Meviktor marinho


How Astro consolidated the Remix philosophy

Astro is one of the many new Javascript frameworks that come out everyday promising to be revolutionary. And in this case, i think it is.

It feels refreshing. I decided to try Astro for building my blog, since it claims to be a good solution for dealing with content-heavy websites, and could not be happier about it.

A lot of frameworks sell themselves as web standards focused, and one that stands out in this aspect is Remix.

Work with, not against, the foundations of the web: Browsers, HTTP, and HTML. It’s always been good and it’s gotten really good in the last few years.
~ Remix docs

Personally, i have not used Remix enough to have a opinion regarding the framework’s DX, but i can say that this is a philosophy that all frameworks should follow. I know, sounds kinda obvious, but sometimes we end up forgetting how the Web as a whole is evolving constantly and over time becomes a super convenient platform to interact with, instead of something we would want to avoid.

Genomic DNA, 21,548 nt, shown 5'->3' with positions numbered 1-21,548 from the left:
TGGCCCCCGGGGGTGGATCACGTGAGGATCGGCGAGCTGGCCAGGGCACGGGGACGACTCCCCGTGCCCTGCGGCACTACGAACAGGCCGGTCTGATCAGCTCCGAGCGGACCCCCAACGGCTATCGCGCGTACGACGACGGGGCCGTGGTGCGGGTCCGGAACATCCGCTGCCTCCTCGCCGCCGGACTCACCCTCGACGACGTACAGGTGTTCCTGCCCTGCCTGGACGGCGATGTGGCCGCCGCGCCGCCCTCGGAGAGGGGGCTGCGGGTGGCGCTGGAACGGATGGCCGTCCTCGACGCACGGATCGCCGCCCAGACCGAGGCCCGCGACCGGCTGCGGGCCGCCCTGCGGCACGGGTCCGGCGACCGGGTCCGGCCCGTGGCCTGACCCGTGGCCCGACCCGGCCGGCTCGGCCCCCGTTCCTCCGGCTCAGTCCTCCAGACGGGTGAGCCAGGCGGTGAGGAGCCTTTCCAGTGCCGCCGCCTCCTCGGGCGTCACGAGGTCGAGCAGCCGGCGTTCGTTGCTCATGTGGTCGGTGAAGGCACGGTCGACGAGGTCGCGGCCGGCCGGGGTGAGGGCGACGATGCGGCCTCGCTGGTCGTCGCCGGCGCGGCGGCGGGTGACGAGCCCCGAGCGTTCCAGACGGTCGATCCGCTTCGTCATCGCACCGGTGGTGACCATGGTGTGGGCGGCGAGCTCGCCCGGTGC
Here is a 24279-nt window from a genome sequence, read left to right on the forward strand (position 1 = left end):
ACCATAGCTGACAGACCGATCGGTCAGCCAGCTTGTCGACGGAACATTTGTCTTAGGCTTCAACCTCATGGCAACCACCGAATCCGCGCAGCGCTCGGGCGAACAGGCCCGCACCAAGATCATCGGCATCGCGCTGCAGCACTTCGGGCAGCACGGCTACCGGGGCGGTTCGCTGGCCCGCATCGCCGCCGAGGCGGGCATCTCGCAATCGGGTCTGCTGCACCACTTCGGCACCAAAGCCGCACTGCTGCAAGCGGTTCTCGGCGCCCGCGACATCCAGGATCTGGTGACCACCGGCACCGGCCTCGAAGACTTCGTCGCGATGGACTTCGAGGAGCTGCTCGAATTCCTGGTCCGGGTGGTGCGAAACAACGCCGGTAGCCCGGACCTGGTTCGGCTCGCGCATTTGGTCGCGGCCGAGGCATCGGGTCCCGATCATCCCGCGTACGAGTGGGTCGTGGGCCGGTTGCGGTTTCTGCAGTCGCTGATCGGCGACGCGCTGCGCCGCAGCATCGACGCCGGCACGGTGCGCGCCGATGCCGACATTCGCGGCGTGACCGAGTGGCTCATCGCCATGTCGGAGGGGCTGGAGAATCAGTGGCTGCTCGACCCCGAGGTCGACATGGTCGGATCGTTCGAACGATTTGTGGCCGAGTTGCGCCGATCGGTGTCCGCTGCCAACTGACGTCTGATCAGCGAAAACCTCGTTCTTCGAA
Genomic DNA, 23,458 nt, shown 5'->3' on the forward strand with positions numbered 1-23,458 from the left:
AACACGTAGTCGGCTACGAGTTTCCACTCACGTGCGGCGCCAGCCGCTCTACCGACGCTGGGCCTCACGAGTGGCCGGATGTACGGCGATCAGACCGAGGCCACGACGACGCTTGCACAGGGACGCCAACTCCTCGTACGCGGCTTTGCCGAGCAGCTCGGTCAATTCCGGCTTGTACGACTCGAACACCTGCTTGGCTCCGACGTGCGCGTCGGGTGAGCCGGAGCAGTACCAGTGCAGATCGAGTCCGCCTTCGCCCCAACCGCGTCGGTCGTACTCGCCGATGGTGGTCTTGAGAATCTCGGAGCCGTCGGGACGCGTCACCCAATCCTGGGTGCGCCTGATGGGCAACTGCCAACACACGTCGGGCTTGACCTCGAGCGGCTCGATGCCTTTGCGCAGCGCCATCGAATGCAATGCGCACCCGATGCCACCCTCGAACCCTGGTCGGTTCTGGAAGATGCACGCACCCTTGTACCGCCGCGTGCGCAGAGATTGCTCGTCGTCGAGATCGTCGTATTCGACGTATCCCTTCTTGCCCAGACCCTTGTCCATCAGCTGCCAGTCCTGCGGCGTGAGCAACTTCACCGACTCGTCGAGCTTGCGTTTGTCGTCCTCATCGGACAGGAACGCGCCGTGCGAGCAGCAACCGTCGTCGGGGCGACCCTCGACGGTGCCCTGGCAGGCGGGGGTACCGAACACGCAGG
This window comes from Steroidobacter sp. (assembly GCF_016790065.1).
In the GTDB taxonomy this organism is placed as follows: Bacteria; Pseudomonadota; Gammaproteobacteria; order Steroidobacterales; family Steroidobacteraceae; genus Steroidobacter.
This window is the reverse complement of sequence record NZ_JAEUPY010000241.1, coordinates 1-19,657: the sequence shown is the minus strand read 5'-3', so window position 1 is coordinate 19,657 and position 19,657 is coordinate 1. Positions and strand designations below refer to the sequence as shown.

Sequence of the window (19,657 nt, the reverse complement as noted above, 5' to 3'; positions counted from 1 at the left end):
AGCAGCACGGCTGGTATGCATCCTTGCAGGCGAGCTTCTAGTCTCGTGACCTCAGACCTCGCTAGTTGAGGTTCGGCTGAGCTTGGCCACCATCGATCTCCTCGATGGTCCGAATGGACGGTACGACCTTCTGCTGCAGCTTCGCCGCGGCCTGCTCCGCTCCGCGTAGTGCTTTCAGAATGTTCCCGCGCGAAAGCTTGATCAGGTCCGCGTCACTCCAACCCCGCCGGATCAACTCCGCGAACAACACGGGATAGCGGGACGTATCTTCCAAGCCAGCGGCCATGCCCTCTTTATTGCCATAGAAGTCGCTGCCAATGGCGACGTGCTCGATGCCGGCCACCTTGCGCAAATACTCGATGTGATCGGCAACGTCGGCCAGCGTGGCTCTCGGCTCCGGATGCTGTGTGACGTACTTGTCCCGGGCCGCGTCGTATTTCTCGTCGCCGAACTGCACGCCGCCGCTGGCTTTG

For example, did you know that the web has a native dialog API? Aside from being great for accessibility purposes, the native dialog API already implements common functionality like closing on the ESCAPE key.

<!-- Next time you're creating a modal, give the dialog element a try! -->
<dialog open>
  <p>Greetings, one and all!</p>
  <form method="dialog">

But, getting to the point now, it is Astro that made me realize how nice going simple can be, and reminded me of reading about Remix’s philosophy. Its HTML-first approach really is refreshing in a world where we try to use React Components even for styling.

The simplicity of a .astro file is powerful. I find it to be similar to a .svelte component. The following is a valid file for both. It can be a component, a route page, and at the end of the day it is just a piece of HTML.

<h1>My title</h1>
<p>My content</p>
  h1 {
    color: red;